Is your Achilles tendon your Achilles’ heel?
The mythical Greek hero Achilles was almost invincible. Almost, because his special powers came from a dipping in the River Styx, the river on which the Ancient Greeks believed people traveled to the afterworld when they died. Achilles’ mother, an immortal nymph named Thetis, held him by the heel and dipped him into this portentous river, and every part of his body that was touched by the inky water became completely immortal.
What Thetis didn’t realize was that the heel that she held didn’t get into the water. She was keeping her fingers dry, apparently, so the baby’s heel also stayed dry. It was not protected, and it became the only part of Achilles’ body that was not immortal.
When Achilles grew up, he led great armies into the Trojan War and was an amazing warrior. However, a warrior named Paris shot him in the heel with a golden arrow, wounding him in the only mortal part of his body. Achilles died.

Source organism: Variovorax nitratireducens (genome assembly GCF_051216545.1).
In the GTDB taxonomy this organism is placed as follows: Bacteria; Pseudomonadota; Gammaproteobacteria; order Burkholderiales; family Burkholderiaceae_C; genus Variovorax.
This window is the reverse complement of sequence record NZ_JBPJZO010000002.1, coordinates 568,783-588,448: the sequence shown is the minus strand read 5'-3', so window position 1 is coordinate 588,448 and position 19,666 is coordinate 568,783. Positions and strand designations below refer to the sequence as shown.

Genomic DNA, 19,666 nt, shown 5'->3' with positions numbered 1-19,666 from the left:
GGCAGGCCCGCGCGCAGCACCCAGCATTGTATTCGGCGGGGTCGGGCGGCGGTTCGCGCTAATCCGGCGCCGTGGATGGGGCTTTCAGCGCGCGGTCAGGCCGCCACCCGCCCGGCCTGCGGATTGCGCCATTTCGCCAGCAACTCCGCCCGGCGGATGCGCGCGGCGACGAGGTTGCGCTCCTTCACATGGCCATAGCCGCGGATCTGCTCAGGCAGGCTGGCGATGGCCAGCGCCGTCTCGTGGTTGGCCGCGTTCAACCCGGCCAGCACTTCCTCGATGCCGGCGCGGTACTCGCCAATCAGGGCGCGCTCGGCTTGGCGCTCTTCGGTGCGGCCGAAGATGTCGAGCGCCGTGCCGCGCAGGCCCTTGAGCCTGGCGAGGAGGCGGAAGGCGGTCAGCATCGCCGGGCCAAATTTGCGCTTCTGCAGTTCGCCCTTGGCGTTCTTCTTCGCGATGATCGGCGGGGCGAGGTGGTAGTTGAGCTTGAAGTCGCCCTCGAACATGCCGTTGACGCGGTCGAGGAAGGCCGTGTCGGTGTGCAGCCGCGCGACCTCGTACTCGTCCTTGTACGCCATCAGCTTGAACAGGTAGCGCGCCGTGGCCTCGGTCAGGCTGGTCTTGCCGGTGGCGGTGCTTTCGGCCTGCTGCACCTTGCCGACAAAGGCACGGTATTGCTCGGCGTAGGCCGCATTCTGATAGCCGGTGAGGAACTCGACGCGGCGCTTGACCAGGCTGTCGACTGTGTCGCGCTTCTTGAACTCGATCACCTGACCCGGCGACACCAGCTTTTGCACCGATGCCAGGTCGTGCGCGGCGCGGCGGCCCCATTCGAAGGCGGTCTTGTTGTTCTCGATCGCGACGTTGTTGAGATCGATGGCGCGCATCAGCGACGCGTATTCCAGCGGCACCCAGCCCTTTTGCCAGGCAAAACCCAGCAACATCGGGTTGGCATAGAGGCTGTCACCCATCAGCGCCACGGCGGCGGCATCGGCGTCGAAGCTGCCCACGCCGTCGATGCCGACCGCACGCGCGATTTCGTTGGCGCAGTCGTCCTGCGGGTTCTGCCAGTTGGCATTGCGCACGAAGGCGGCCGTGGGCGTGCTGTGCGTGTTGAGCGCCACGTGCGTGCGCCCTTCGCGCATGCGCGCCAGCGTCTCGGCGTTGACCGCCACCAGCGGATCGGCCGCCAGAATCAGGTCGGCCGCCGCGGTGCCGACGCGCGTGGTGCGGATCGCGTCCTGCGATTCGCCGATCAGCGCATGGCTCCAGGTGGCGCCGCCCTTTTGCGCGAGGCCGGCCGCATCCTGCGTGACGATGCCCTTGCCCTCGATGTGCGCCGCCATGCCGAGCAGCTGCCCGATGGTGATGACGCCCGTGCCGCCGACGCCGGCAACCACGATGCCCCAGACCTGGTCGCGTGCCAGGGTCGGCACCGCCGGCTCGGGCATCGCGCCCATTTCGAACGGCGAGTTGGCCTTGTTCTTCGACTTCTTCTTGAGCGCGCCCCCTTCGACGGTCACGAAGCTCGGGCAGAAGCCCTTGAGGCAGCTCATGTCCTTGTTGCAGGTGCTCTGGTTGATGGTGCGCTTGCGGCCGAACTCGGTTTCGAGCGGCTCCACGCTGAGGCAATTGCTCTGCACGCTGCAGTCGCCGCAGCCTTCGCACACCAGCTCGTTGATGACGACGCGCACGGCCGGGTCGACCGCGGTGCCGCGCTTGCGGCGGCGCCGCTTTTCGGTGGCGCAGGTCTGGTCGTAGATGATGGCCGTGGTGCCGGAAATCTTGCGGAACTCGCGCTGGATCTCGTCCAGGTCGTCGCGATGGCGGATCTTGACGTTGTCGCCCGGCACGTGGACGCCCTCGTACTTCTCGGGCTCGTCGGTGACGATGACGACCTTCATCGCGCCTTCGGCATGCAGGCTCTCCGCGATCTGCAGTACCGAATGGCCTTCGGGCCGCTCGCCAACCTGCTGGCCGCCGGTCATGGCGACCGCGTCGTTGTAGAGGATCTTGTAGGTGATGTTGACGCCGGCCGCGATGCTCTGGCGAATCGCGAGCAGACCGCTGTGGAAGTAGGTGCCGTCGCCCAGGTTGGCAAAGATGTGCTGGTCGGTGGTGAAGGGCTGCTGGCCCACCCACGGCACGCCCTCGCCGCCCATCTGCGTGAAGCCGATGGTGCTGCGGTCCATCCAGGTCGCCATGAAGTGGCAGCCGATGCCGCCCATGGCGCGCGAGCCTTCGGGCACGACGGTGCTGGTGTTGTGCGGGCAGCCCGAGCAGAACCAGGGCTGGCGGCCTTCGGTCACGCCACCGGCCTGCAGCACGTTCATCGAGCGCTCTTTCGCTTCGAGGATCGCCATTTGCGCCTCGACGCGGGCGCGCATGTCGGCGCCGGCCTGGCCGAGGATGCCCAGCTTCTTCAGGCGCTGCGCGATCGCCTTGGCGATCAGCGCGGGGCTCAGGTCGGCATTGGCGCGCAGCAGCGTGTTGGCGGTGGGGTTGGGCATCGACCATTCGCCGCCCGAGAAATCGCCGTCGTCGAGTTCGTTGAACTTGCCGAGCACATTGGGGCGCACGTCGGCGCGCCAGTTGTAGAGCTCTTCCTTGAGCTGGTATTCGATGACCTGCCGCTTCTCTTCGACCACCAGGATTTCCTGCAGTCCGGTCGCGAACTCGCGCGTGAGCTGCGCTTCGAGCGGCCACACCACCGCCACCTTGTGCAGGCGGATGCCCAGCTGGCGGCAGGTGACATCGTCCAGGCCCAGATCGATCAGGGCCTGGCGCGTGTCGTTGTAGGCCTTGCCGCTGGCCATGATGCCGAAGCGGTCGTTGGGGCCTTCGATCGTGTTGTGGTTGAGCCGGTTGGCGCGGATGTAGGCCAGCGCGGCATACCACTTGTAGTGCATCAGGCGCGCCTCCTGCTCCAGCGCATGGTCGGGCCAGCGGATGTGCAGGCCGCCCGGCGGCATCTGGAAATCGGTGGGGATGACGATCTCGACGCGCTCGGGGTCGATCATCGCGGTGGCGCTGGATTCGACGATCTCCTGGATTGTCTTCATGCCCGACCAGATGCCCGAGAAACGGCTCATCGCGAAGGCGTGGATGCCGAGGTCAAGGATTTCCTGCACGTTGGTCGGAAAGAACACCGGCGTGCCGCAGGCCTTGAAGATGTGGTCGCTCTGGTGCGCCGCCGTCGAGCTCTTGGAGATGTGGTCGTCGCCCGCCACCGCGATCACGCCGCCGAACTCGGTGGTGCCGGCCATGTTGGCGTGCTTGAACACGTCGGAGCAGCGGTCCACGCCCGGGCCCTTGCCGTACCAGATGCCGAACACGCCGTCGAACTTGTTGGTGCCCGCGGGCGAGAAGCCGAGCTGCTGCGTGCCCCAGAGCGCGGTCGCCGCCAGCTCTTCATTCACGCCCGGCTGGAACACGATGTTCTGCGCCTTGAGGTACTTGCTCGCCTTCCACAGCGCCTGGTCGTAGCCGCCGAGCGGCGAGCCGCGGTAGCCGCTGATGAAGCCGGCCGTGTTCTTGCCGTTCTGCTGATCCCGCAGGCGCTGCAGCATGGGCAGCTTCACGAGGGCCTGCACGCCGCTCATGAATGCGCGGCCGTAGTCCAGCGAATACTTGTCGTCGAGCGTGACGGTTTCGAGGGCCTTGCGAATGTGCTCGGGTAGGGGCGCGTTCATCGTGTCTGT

The legend of Achilles gave us the tendon and the heel.
There’s a lot more to the story. You can get the details in The Iliad. The central point here is that this story gives us the expression “Achilles’ heel.” The one flaw or vulnerable thing about someone is his or her Achilles’ heel.
The Achilles tendon is also named after Achilles, probably because there aren’t that many great stories involving the heel. The Achilles tendon is attached to the heel bone and connects it with the calf muscle. This tendon allows us to walk, run, and jump. It’s the longest tendon in the body. Tendons are fibers, like muscles, but they don’t have much of a blood supply. This makes them vulnerable to injury, and a longer tendon is more vulnerable. So your Achilles tendon could also be your Achilles’ heel.